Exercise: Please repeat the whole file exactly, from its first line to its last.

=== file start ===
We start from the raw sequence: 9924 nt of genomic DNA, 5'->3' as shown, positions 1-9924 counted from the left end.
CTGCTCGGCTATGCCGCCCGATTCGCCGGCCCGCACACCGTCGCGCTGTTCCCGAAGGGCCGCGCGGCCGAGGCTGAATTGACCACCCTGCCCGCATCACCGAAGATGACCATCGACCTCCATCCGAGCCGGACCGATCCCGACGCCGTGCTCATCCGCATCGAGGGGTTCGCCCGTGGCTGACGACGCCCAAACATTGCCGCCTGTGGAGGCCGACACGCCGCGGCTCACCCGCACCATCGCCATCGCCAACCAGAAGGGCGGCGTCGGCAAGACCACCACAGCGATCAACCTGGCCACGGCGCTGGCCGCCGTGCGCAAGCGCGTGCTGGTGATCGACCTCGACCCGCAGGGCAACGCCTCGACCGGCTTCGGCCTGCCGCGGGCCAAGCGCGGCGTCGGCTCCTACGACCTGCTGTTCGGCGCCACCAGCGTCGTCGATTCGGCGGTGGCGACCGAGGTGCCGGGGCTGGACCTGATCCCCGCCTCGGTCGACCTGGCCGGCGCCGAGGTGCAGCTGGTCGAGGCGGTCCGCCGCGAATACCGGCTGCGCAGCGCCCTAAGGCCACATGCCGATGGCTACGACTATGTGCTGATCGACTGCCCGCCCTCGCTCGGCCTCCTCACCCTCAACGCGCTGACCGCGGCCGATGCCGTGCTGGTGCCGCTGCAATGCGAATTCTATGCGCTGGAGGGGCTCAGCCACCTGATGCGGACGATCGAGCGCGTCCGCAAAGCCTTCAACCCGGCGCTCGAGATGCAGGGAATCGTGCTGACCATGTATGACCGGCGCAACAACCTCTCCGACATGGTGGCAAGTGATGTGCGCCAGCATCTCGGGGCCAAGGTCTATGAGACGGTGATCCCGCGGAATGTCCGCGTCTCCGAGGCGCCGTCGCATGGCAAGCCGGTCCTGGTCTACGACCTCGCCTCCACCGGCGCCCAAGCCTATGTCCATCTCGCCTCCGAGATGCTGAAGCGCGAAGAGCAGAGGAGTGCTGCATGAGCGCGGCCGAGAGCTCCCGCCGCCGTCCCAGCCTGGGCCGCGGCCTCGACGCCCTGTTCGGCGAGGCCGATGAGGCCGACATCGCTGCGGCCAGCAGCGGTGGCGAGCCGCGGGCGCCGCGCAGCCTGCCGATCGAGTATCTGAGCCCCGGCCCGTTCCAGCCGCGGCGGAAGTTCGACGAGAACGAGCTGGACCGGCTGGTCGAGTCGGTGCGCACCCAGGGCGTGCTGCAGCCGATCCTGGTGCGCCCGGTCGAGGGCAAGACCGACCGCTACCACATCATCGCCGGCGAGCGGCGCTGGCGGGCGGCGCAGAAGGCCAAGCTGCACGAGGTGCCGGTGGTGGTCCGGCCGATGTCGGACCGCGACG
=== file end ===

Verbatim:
We start from the raw sequence: 9924 nt of genomic DNA, 5'->3' as shown, positions 1-9924 counted from the left end.
CTGCTCGGCTATGCCGCCCGATTCGCCGGCCCGCACACCGTCGCGCTGTTCCCGAAGGGCCGCGCGGCCGAGGCTGAATTGACCACCCTGCCCGCATCACCGAAGATGACCATCGACCTCCATCCGAGCCGGACCGATCCCGACGCCGTGCTCATCCGCATCGAGGGGTTCGCCCGTGGCTGACGACGCCCAAACATTGCCGCCTGTGGAGGCCGACACGCCGCGGCTCACCCGCACCATCGCCATCGCCAACCAGAAGGGCGGCGTCGGCAAGACCACCACAGCGATCAACCTGGCCACGGCGCTGGCCGCCGTGCGCAAGCGCGTGCTGGTGATCGACCTCGACCCGCAGGGCAACGCCTCGACCGGCTTCGGCCTGCCGCGGGCCAAGCGCGGCGTCGGCTCCTACGACCTGCTGTTCGGCGCCACCAGCGTCGTCGATTCGGCGGTGGCGACCGAGGTGCCGGGGCTGGACCTGATCCCCGCCTCGGTCGACCTGGCCGGCGCCGAGGTGCAGCTGGTCGAGGCGGTCCGCCGCGAATACCGGCTGCGCAGCGCCCTAAGGCCACATGCCGATGGCTACGACTATGTGCTGATCGACTGCCCGCCCTCGCTCGGCCTCCTCACCCTCAACGCGCTGACCGCGGCCGATGCCGTGCTGGTGCCGCTGCAATGCGAATTCTATGCGCTGGAGGGGCTCAGCCACCTGATGCGGACGATCGAGCGCGTCCGCAAAGCCTTCAACCCGGCGCTCGAGATGCAGGGAATCGTGCTGACCATGTATGACCGGCGCAACAACCTCTCCGACATGGTGGCAAGTGATGTGCGCCAGCATCTCGGGGCCAAGGTCTATGAGACGGTGATCCCGCGGAATGTCCGCGTCTCCGAGGCGCCGTCGCATGGCAAGCCGGTCCTGGTCTACGACCTCGCCTCCACCGGCGCCCAAGCCTATGTCCATCTCGCCTCCGAGATGCTGAAGCGCGAAGAGCAGAGGAGTGCTGCATGAGCGCGGCCGAGAGCTCCCGCCGCCGTCCCAGCCTGGGCCGCGGCCTCGACGCCCTGTTCGGCGAGGCCGATGAGGCCGACATCGCTGCGGCCAGCAGCGGTGGCGAGCCGCGGGCGCCGCGCAGCCTGCCGATCGAGTATCTGAGCCCCGGCCCGTTCCAGCCGCGGCGGAAGTTCGACGAGAACGAGCTGGACCGGCTGGTCGAGTCGGTGCGCACCCAGGGCGTGCTGCAGCCGATCCTGGTGCGCCCGGTCGAGGGCAAGACCGACCGCTACCACATCATCGCCGGCGAGCGGCGCTGGCGGGCGGCGCAGAAGGCCAAGCTGCACGAGGTGCCGGTGGTGGTCCGGCCGATGTCGGACCGCGACG